Applications of plane-wave destructor filters (ps.gz 1758K) (pdf 9612K) (src 4673K)
On several synthetic and real-data examples, I show that finite-difference plane-wave destructor filters can be a valuable alternative to prediction-error filters in applications such as data interpolation, fault detection, and noise attenuation.
Coherent noise attenuation using Inverse Problems and Prediction Error Filters (ps.gz 1034K) (pdf 3915K) (src 2579K)
Two iterative methods that handle coherent noise effects during the inversion of 2-D prestack data are tested. One method approximates the inverse covariance matrices with PEFs, and the other introduces a coherent noise modeling operator in the objective function. This noise modeling operator is a PEF that has to be estimated before the inversion from a noise model or directly from the data. These two methods lead to Independent, Identically Distributed (IID) residual variables, thus guaranteeing a stable convergence of the inversion schemes and permitting coherent noise filtering/separation.
Two strategies for sparse data interpolation (ps.gz 1310K) (pdf 26862K) (src 6193K)
I introduce two strategies to overcome the slow convergence of least squares sparse data interpolation: 1) a 2-D multiscale Laplacian regularization operator, and 2) an explicit quadtree-style upsampling scheme which produces a good initial guess for iterative schemes. The multiscale regularization produces an order-of-magnitude speedup in the interpolation of a sparsely sampled topographical map. The quadtree method produces an initial guess which leads to similar speedups for iterative methods.
Multiple realizations using standard inversion techniques (ps.gz 998K) (pdf 7121K) (src 4220K)
Clapp R. G.
When solving a missing data problem, geophysicists and geostatisticians have very similar strategies. Each use the known data to characterize the model's covariance. At SEP we often characterize the covariance through Prediction Error Filters (PEFs) Claerbout (1999). Geostatisticians build variograms from the known data to represent the model's covariance Isaaks and Srivastava (1989). Once each has some measure of the model covariance they attempt to fill ...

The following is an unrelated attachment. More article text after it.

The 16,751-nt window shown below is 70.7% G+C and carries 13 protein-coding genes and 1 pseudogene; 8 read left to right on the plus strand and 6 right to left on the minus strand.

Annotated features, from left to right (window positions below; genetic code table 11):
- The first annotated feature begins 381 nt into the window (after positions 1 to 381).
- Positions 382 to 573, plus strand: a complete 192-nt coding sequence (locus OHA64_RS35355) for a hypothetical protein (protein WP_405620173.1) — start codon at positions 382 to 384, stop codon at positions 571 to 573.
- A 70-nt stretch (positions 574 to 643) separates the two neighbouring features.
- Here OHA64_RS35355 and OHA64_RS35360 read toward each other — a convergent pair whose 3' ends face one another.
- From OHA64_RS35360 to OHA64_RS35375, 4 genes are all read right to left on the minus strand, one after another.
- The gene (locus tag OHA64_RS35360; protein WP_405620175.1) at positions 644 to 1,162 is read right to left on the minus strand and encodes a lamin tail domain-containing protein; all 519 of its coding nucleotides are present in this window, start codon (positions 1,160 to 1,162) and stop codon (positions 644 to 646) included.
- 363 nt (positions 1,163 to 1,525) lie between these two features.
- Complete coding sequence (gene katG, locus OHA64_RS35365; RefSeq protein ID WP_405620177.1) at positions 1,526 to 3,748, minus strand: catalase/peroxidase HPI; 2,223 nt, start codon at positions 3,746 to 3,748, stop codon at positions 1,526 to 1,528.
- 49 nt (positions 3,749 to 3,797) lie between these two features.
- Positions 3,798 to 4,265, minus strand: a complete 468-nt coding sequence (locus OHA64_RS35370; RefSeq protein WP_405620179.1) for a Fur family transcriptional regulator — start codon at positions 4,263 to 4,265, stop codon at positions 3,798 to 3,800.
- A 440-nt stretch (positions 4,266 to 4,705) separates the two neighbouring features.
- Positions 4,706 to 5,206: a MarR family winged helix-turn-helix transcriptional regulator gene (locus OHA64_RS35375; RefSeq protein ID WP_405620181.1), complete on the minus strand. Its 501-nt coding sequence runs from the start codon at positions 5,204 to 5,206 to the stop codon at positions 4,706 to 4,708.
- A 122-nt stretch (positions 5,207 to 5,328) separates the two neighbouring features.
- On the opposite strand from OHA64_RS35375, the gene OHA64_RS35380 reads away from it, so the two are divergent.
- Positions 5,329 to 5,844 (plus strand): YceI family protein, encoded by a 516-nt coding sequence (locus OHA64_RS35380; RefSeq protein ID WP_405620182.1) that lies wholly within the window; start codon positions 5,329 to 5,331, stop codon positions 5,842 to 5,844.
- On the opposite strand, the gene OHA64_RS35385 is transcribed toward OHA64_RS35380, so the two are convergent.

Inverse B-spline interpolation (ps.gz 1783K) (pdf 13109K) (src 15269K)
B-splines provide an accurate and efficient method for interpolating regularly spaced data. In this paper, I study the applicability of B-spline interpolation in the context of the inverse interpolation method for regularizing irregular data. Numerical tests show that, in comparison with lower-order linear interpolation, B-splines lead to a faster iterative conversion in under-determined problems and a more accurate result in over-determined problems. In addition, they provide a constructive method for creating discrete regularization operators from continuous differential equations.
3-D steering filters (ps.gz 497K) (pdf 4022K) (src 1488K)
Clapp R. G.
In recent reports I introduced the concept of a steering filter Clapp et al. (1997). Since then it has been used to regularize a wide variety of geophysical problems including interpolation Crawley (2000), multiple attenuation Clapp and Brown (1999, 2000), missing data problems Clapp et al. (1997), ...
Test case for PEF estimation with sparse data II (ps.gz 44K) (pdf 1995K) (src 58K)
Brown M., Claerbout J., and Fomel S.
The two-stage missing data interpolation approach of Claerbout (1999) (henceforth, the GEE approach) has been applied with great success Clapp et al. (1998); Crawley (2000); Fomel et al. (1997) in the past. The main strength of the approach lies in the ability of the prediction error filter (PEF) to find multiple, hidden correlation in the known data, and then, via regularization, to impose ...
Tau tomography with steering filters: 3-D field data example, preliminary result (ps.gz 2007K) (pdf 11712K) (src 15986K)
Clapp R. G.
I extend tau tomography into 3-D. I apply steering filter regularized tau tomography on a 3-D North Sea Dataset. Early results show promise.